What is the difference between Run Chart and Control Chart ?

 

Control charts and run charts are essential tools in quality management that help you identify trends or errors in the product or the process. These charts let you know:

  • How the process is performing.
  • Today’s vs. yesterday’s performance.
  • Whether you are performing as planned.

 

Run Chart:

 

A Run chart is a line chart of data plotted overtime. The continual plotting of data enables you to uncover trends (upward and downward) and patterns in your project/process. This chart offers straight forward visualisation of data, making this chart type easy to analyse. There are limitations as they do not display statistical control limits, so don’t detect unusual levels of variation with the same fidelity as a Control chart can. However this chart still has the ability to identify Common Cause and Special Cause Variation.

    • Through analysis of a run chart, the following can be derived:
      • changes / trends of the process over time
      • any pattern / cycle of the process
    • Examples of a run chart:
      • progress of the project / processes / tasks (percentage completion over time)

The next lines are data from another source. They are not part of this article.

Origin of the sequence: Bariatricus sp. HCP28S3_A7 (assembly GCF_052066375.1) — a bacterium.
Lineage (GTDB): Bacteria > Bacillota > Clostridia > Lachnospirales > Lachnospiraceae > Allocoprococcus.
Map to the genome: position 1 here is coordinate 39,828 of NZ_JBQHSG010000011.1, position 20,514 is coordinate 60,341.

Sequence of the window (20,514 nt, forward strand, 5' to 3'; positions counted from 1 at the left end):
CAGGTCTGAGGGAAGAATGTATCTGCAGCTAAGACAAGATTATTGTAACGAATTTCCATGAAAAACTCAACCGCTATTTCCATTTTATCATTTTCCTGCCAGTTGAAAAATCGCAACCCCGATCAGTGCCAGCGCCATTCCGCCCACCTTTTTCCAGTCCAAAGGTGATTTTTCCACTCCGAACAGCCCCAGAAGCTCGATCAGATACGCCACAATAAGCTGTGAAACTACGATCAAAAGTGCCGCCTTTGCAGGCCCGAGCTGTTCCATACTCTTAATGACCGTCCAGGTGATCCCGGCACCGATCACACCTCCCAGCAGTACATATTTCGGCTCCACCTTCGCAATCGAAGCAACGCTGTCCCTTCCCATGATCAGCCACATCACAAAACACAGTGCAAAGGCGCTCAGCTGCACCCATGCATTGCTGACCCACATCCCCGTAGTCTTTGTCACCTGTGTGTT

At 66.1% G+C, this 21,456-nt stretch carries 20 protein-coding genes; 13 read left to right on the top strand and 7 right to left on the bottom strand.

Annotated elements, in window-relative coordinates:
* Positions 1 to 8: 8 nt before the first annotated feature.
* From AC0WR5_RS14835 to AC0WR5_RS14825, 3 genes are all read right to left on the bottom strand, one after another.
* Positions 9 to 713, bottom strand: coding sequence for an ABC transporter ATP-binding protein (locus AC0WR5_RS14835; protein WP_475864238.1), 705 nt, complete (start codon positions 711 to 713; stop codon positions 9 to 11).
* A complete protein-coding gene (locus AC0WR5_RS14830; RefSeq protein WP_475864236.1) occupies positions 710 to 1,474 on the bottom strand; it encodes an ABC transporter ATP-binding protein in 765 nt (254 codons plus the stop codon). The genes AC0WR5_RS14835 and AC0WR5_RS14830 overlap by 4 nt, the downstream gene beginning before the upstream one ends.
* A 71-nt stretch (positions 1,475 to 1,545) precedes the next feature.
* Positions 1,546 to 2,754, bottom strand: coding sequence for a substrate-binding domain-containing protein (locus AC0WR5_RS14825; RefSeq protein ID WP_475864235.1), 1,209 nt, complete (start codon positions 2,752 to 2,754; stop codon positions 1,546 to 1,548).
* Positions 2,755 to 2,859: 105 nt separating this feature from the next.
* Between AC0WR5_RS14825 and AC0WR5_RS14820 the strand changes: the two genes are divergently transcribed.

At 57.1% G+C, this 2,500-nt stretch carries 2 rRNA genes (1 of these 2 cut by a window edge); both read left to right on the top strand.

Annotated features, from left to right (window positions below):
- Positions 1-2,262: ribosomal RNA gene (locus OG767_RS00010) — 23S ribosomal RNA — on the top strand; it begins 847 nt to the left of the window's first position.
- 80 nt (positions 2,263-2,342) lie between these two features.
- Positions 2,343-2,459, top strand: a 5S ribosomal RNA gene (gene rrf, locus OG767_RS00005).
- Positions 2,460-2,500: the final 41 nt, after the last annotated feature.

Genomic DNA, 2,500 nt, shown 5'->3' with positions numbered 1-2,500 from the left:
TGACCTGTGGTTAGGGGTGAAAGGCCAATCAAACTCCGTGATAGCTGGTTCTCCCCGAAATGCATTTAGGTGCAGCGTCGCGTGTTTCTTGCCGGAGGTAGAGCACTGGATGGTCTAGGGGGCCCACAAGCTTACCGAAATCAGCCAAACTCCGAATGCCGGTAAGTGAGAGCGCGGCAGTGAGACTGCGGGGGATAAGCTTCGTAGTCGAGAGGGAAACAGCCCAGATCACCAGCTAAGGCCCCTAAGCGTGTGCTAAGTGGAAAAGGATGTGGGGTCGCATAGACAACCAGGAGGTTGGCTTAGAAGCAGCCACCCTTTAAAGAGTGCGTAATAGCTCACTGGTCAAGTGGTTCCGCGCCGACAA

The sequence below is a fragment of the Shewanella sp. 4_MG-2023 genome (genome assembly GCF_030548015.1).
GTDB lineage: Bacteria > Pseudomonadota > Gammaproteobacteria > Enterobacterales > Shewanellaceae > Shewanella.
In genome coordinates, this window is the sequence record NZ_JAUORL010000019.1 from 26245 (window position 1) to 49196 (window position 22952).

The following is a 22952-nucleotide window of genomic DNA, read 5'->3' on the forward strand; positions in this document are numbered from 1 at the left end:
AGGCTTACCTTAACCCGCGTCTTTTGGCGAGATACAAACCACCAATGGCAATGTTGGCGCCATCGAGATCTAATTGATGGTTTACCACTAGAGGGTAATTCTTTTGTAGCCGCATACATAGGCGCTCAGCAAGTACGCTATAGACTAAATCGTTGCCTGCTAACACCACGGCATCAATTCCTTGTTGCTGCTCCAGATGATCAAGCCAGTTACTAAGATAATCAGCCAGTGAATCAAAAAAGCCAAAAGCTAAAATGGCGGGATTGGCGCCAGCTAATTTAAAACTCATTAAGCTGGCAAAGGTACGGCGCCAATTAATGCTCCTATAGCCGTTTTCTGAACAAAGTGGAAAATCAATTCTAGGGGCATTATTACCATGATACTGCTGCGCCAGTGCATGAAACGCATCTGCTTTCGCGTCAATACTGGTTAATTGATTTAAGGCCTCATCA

• expenditure of the project
    • Plus: A run chart is easy to draw and interpret. It is useful for analysis of simple processes.
    • Minus: Cannot show if the process is in control or stable. Not quite useful for quality control.

Run Chart PMP

Run Chart Example

Download Free Run Chart Template

Control Chart:

 

A Control chart is a more advanced version of a Run chart. You may hear this chart referred to as a Shewhart chart. Whilst this chart still plots a single line of data, it also displays an upper line for the upper control limit and a lower line for the lower control limit. These lines allow you to identify the difference between normal and unusual variation in data and also whether the variation is positive or negative.

A Control Chart also plots the data of a variable over time (same as the run chart), but also includes specification limits (Upper Specification Limit USL and Lower Specification Limit LSL) and control limits (Upper Control Limit UCL and Lower Control Limit LCL).

    • Specification Limits: provided in the project plan / contract as a project requirement of the process;
    • Control Limits: specified by the quality requirements of the process (e.g. 3-sigma); if a data go beyond the control limits or a pattern/trend has been formed, corrective actions must be taken to correction the deviation.
    • Tells whether the process is under control
      • Telltales of “Out of Control”:
        • Any data point outside the control limits
        • Rule of 7: 7 consecutive data points within the control limits but on either side of the mean
        • A trend has been formed (e.g. 6 consecutive points forming an increasing or decreasing trend)

To put it another way, a Control Chart is a Run Chart with 4 line indicating the limits added (upper/lower specification limits and upper/lower control limits) (plus optional a line indicating the mean of all data).

Control Chart PMP

Control Chart Example

Download Free Control Chart Template